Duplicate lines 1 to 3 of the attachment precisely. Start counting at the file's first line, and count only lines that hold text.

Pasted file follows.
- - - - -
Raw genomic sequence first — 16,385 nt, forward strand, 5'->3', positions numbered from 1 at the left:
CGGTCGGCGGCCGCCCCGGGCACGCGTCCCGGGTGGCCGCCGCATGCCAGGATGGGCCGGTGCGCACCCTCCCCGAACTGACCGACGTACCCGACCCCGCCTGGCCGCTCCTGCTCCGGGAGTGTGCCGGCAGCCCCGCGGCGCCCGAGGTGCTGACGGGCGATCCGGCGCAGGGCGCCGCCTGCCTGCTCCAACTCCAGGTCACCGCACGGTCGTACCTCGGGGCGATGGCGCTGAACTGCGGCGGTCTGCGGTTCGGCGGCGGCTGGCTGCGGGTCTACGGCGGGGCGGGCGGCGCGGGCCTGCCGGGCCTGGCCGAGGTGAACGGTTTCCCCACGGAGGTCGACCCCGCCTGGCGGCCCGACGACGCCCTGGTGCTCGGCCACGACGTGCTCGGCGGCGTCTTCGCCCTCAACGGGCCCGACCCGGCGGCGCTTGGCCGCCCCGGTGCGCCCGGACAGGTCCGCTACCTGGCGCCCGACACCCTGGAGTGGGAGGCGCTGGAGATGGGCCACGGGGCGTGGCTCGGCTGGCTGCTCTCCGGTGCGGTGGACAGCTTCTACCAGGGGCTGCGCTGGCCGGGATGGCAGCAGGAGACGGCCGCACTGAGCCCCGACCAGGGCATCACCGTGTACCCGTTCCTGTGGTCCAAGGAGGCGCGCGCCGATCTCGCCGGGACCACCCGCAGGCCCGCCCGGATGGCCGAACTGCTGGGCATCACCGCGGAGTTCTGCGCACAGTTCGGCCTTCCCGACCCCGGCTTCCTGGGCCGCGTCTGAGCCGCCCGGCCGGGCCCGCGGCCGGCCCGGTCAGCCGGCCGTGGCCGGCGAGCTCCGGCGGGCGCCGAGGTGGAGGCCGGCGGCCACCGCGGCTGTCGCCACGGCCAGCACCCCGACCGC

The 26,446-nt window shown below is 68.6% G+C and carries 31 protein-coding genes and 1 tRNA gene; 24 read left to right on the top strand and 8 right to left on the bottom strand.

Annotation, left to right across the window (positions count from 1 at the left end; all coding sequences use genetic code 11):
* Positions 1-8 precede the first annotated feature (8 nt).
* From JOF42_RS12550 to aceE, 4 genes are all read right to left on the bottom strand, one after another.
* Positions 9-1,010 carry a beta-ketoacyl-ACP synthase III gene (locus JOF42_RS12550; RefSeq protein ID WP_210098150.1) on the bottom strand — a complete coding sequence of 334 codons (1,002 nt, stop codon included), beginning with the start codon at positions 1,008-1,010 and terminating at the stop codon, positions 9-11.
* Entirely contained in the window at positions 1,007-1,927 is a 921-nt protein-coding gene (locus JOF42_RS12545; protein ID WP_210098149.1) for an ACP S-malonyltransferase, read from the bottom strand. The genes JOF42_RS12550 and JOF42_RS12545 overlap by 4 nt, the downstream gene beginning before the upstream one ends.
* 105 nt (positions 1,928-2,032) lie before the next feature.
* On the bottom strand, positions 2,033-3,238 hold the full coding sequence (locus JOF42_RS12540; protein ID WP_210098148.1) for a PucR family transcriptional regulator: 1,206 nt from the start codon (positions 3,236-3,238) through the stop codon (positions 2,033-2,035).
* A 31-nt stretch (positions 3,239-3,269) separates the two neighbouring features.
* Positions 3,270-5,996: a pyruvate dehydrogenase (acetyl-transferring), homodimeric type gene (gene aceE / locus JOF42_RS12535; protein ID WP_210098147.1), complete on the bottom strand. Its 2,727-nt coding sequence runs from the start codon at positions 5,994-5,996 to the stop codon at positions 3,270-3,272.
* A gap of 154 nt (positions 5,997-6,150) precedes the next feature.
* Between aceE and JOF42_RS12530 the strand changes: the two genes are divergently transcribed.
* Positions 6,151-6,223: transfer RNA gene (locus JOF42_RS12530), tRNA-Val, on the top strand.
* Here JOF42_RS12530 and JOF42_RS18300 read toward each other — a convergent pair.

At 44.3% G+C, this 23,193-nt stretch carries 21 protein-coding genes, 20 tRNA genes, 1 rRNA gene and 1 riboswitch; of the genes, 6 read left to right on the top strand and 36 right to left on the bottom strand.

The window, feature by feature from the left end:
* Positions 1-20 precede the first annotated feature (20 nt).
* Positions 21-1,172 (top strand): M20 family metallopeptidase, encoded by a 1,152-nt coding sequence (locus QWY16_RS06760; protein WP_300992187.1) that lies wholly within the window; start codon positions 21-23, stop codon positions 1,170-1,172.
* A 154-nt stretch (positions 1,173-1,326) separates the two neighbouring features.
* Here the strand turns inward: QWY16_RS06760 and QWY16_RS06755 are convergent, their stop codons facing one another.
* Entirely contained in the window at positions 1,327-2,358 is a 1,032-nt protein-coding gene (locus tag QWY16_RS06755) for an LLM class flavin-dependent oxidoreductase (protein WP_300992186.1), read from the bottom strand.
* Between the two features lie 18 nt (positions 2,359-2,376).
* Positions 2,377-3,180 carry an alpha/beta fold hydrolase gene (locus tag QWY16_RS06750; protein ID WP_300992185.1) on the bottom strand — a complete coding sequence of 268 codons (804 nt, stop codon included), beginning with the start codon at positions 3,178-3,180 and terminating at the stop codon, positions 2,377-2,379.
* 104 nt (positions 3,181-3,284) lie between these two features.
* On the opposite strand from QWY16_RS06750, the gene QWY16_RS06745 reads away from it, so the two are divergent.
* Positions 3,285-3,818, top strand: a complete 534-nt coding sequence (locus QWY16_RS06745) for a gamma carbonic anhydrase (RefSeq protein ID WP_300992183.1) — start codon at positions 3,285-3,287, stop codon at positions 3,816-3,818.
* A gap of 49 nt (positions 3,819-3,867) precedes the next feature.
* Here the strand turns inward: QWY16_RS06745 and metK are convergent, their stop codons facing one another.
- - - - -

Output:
Raw genomic sequence first — 16,385 nt, forward strand, 5'->3', positions numbered from 1 at the left:
CGGTCGGCGGCCGCCCCGGGCACGCGTCCCGGGTGGCCGCCGCATGCCAGGATGGGCCGGTGCGCACCCTCCCCGAACTGACCGACGTACCCGACCCCGCCTGGCCGCTCCTGCTCCGGGAGTGTGCCGGCAGCCCCGCGGCGCCCGAGGTGCTGACGGGCGATCCGGCGCAGGGCGCCGCCTGCCTGCTCCAACTCCAGGTCACCGCACGGTCGTACCTCGGGGCGATGGCGCTGAACTGCGGCGGTCTGCGGTTCGGCGGCGGCTGGCTGCGGGTCTACGGCGGGGCGGGCGGCGCGGGCCTGCCGGGCCTGGCCGAGGTGAACGGTTTCCCCACGGAGGTCGACCCCGCCTGGCGGCCCGACGACGCCCTGGTGCTCGGCCACGACGTGCTCGGCGGCGTCTTCGCCCTCAACGGGCCCGACCCGGCGGCGCTTGGCCGCCCCGGTGCGCCCGGACAGGTCCGCTACCTGGCGCCCGACACCCTGGAGTGGGAGGCGCTGGAGATGGGCCACGGGGCGTGGCTCGGCTGGCTGCTCTCCGGTGCGGTGGACAGCTTCTACCAGGGGCTGCGCTGGCCGGGATGGCAGCAGGAGACGGCCGCACTGAGCCCCGACCAGGGCATCACCGTGTACCCGTTCCTGTGGTCCAAGGAGGCGCGCGCCGATCTCGCCGGGACCACCCGCAGGCCCGCCCGGATGGCCGAACTGCTGGGCATCACCGCGGAGTTCTGCGCACAGTTCGGCCTTCCCGACCCCGGCTTCCTGGGCCGCGTCTGAGCCGCCCGGCCGGGCCCGCGGCCGGCCCGGTCAGCCGGCCGTGGCCGGCGAGCTCCGGCGGGCGCCGAGGTGGAGGCCGGCGGCCACCGCGGCTGTCGCCACGGCCAGCACCCCGACCGC

The 26,446-nt window shown below is 68.6% G+C and carries 31 protein-coding genes and 1 tRNA gene; 24 read left to right on the top strand and 8 right to left on the bottom strand.